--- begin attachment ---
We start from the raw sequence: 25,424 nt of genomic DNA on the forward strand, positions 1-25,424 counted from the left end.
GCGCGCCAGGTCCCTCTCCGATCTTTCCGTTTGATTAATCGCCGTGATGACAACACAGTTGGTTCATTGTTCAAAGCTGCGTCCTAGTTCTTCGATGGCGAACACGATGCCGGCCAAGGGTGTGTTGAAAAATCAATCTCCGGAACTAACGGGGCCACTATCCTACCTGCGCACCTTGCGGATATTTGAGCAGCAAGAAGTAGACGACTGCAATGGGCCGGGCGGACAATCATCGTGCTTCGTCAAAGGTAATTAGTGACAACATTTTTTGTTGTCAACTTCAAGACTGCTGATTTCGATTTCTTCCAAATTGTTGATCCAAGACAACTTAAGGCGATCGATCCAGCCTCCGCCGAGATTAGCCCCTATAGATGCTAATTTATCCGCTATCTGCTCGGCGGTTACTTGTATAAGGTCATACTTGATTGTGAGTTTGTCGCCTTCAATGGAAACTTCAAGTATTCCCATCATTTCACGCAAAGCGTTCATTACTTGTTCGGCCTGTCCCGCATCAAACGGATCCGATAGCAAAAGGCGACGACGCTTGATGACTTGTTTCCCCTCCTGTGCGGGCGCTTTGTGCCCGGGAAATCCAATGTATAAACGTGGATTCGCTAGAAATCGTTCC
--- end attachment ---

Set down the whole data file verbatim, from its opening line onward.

We start from the raw sequence: 25,424 nt of genomic DNA on the forward strand, positions 1-25,424 counted from the left end.
GCGCGCCAGGTCCCTCTCCGATCTTTCCGTTTGATTAATCGCCGTGATGACAACACAGTTGGTTCATTGTTCAAAGCTGCGTCCTAGTTCTTCGATGGCGAACACGATGCCGGCCAAGGGTGTGTTGAAAAATCAATCTCCGGAACTAACGGGGCCACTATCCTACCTGCGCACCTTGCGGATATTTGAGCAGCAAGAAGTAGACGACTGCAATGGGCCGGGCGGACAATCATCGTGCTTCGTCAAAGGTAATTAGTGACAACATTTTTTGTTGTCAACTTCAAGACTGCTGATTTCGATTTCTTCCAAATTGTTGATCCAAGACAACTTAAGGCGATCGATCCAGCCTCCGCCGAGATTAGCCCCTATAGATGCTAATTTATCCGCTATCTGCTCGGCGGTTACTTGTATAAGGTCATACTTGATTGTGAGTTTGTCGCCTTCAATGGAAACTTCAAGTATTCCCATCATTTCACGCAAAGCGTTCATTACTTGTTCGGCCTGTCCCGCATCAAACGGATCCGATAGCAAAAGGCGACGACGCTTGATGACTTGTTTCCCCTCCTGTGCGGGCGCTTTGTGCCCGGGAAATCCAATGTATAAACGTGGATTCGCTAGAAATCGTTCC